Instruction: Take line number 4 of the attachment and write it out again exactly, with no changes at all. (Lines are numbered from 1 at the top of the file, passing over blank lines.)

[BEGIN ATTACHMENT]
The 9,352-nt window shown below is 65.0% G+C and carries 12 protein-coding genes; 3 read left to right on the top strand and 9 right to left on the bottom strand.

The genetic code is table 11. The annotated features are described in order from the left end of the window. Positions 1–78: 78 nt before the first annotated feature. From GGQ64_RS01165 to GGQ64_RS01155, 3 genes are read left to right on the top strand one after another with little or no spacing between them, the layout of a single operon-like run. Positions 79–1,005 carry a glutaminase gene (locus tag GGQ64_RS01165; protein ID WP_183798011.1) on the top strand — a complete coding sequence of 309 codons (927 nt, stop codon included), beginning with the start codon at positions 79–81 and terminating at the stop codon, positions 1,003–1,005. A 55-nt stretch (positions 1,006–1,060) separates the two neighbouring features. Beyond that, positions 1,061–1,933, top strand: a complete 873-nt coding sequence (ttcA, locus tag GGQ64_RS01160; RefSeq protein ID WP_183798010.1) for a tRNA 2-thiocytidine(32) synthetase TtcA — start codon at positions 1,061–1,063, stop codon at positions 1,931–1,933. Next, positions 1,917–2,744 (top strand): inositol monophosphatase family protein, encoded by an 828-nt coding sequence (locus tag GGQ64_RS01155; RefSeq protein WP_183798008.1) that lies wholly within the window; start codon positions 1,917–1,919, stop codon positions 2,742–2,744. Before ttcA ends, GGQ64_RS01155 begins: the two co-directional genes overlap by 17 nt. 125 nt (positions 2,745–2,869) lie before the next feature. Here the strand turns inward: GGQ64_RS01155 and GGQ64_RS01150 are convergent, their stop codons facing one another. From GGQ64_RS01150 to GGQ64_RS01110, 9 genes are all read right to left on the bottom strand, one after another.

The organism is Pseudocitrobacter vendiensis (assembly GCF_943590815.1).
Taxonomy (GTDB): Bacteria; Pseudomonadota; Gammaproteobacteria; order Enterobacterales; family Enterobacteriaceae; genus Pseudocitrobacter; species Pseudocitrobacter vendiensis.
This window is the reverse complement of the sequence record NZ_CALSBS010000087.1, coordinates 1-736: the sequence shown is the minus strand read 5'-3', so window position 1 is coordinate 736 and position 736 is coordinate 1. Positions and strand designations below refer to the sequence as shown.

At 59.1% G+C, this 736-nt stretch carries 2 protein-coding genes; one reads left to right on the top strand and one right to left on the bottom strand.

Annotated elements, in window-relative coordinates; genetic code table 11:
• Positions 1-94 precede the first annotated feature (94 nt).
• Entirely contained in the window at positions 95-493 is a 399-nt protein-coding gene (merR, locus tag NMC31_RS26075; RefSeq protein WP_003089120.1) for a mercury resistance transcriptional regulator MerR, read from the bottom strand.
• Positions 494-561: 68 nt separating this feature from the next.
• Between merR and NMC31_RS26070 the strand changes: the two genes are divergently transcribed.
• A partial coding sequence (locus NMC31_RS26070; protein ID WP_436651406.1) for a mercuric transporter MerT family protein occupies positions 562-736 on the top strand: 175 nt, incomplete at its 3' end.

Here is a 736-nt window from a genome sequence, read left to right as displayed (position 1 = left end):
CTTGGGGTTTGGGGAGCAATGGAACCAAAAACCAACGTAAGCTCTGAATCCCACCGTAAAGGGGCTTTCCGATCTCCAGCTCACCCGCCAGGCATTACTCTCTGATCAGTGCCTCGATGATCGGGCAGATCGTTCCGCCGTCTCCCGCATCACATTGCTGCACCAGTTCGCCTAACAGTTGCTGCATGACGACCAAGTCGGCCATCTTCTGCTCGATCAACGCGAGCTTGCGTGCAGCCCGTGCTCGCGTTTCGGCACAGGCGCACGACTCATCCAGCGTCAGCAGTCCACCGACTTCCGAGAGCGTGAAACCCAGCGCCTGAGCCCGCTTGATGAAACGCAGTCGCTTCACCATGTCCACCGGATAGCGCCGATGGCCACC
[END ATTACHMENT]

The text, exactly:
Taxonomy (GTDB): Bacteria; Pseudomonadota; Gammaproteobacteria; order Enterobacterales; family Enterobacteriaceae; genus Pseudocitrobacter; species Pseudocitrobacter vendiensis.